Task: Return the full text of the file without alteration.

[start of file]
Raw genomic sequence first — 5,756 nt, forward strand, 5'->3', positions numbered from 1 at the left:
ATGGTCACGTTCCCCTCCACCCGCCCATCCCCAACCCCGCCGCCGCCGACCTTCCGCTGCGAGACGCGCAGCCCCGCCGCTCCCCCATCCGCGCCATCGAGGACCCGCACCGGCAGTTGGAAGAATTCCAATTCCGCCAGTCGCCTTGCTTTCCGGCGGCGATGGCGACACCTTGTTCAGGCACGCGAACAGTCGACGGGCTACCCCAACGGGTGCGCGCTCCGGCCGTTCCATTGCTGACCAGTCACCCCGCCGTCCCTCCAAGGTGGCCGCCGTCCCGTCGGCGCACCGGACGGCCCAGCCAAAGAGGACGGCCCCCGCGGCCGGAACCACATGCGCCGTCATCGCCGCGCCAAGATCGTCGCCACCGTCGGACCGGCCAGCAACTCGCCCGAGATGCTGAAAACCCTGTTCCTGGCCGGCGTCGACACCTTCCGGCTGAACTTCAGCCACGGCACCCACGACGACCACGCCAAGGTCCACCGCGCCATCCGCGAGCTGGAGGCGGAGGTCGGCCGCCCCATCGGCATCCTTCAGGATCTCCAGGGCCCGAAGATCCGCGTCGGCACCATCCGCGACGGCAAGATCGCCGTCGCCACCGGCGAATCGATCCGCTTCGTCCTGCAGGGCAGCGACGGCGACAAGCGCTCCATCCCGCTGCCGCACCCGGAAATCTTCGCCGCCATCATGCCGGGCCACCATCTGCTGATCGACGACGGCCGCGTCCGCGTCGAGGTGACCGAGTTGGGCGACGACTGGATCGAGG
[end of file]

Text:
Raw genomic sequence first — 5,756 nt, forward strand, 5'->3', positions numbered from 1 at the left:
ATGGTCACGTTCCCCTCCACCCGCCCATCCCCAACCCCGCCGCCGCCGACCTTCCGCTGCGAGACGCGCAGCCCCGCCGCTCCCCCATCCGCGCCATCGAGGACCCGCACCGGCAGTTGGAAGAATTCCAATTCCGCCAGTCGCCTTGCTTTCCGGCGGCGATGGCGACACCTTGTTCAGGCACGCGAACAGTCGACGGGCTACCCCAACGGGTGCGCGCTCCGGCCGTTCCATTGCTGACCAGTCACCCCGCCGTCCCTCCAAGGTGGCCGCCGTCCCGTCGGCGCACCGGACGGCCCAGCCAAAGAGGACGGCCCCCGCGGCCGGAACCACATGCGCCGTCATCGCCGCGCCAAGATCGTCGCCACCGTCGGACCGGCCAGCAACTCGCCCGAGATGCTGAAAACCCTGTTCCTGGCCGGCGTCGACACCTTCCGGCTGAACTTCAGCCACGGCACCCACGACGACCACGCCAAGGTCCACCGCGCCATCCGCGAGCTGGAGGCGGAGGTCGGCCGCCCCATCGGCATCCTTCAGGATCTCCAGGGCCCGAAGATCCGCGTCGGCACCATCCGCGACGGCAAGATCGCCGTCGCCACCGGCGAATCGATCCGCTTCGTCCTGCAGGGCAGCGACGGCGACAAGCGCTCCATCCCGCTGCCGCACCCGGAAATCTTCGCCGCCATCATGCCGGGCCACCATCTGCTGATCGACGACGGCCGCGTCCGCGTCGAGGTGACCGAGTTGGGCGACGACTGGATCGAGG